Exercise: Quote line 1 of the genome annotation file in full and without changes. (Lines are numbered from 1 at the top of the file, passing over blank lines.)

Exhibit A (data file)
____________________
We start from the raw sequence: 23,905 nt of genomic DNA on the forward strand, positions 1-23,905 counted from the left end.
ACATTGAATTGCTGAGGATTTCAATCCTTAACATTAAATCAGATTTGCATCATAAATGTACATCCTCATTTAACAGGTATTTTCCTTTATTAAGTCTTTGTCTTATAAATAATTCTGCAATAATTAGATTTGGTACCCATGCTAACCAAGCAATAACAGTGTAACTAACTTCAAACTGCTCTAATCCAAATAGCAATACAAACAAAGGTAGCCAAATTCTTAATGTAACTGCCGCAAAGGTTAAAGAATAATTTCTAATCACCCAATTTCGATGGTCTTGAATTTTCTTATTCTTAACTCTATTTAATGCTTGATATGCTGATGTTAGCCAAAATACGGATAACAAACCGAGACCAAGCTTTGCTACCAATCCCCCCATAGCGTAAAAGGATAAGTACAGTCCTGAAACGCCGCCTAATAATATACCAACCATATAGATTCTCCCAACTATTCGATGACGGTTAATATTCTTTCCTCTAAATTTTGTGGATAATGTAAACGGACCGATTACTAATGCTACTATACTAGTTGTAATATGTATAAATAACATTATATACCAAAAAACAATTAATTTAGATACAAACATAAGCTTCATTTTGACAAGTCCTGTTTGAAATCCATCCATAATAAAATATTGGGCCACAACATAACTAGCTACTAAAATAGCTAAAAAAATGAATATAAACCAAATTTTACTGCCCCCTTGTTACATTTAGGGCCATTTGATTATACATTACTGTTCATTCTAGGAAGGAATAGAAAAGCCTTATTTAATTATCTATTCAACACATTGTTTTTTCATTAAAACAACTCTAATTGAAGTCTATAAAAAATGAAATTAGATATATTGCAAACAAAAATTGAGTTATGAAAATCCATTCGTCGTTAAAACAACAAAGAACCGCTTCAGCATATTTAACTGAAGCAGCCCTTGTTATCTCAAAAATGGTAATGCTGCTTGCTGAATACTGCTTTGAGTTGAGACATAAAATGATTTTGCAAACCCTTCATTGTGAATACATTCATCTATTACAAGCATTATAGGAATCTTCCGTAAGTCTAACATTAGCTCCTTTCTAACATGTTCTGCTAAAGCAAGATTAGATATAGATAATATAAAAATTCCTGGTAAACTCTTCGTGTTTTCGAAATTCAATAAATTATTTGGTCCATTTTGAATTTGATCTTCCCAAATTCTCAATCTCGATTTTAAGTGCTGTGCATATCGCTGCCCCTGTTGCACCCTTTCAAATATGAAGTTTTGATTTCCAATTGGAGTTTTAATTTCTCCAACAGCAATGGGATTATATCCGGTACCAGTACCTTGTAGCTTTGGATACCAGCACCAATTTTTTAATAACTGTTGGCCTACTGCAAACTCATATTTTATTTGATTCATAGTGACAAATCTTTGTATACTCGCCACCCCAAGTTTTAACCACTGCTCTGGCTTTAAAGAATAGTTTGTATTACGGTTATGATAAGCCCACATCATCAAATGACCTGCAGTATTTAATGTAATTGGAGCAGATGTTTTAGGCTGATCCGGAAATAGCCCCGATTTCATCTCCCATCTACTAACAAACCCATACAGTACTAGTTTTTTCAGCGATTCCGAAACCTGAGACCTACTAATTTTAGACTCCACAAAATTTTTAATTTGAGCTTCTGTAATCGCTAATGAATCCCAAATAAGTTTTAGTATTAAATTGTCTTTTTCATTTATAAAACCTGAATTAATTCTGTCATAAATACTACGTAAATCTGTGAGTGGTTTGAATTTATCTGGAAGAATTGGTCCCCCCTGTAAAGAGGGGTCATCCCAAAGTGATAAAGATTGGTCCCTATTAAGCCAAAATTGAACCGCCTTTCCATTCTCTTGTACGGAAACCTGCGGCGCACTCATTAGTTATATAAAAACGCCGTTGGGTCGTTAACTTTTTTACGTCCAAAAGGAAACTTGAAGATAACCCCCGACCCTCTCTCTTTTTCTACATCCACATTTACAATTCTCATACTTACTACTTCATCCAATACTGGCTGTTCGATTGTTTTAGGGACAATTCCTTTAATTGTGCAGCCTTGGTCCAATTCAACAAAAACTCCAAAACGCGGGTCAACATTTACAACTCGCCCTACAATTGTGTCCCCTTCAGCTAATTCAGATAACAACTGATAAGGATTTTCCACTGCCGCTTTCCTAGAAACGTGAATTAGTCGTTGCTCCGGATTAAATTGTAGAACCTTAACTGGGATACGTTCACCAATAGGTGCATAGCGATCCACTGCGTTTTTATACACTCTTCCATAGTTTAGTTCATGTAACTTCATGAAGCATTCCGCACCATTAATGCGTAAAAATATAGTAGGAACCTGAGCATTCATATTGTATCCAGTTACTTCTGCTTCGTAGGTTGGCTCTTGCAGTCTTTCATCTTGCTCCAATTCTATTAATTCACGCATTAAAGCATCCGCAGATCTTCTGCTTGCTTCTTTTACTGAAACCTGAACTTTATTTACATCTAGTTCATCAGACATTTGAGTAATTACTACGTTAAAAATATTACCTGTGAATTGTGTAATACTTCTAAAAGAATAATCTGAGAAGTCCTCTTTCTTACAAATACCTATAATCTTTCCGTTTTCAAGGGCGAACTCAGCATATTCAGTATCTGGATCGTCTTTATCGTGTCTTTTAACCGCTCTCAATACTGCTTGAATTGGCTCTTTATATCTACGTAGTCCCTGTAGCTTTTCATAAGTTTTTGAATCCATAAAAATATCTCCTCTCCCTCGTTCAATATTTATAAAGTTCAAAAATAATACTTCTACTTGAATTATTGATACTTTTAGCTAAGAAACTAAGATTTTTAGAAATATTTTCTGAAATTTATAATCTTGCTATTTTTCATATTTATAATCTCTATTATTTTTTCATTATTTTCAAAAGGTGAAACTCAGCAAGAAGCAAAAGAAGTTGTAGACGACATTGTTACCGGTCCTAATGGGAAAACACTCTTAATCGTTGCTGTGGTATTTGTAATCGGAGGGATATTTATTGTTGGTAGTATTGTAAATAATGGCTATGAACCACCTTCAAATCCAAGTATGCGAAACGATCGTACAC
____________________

We start from the raw sequence: 23,905 nt of genomic DNA on the forward strand, positions 1-23,905 counted from the left end.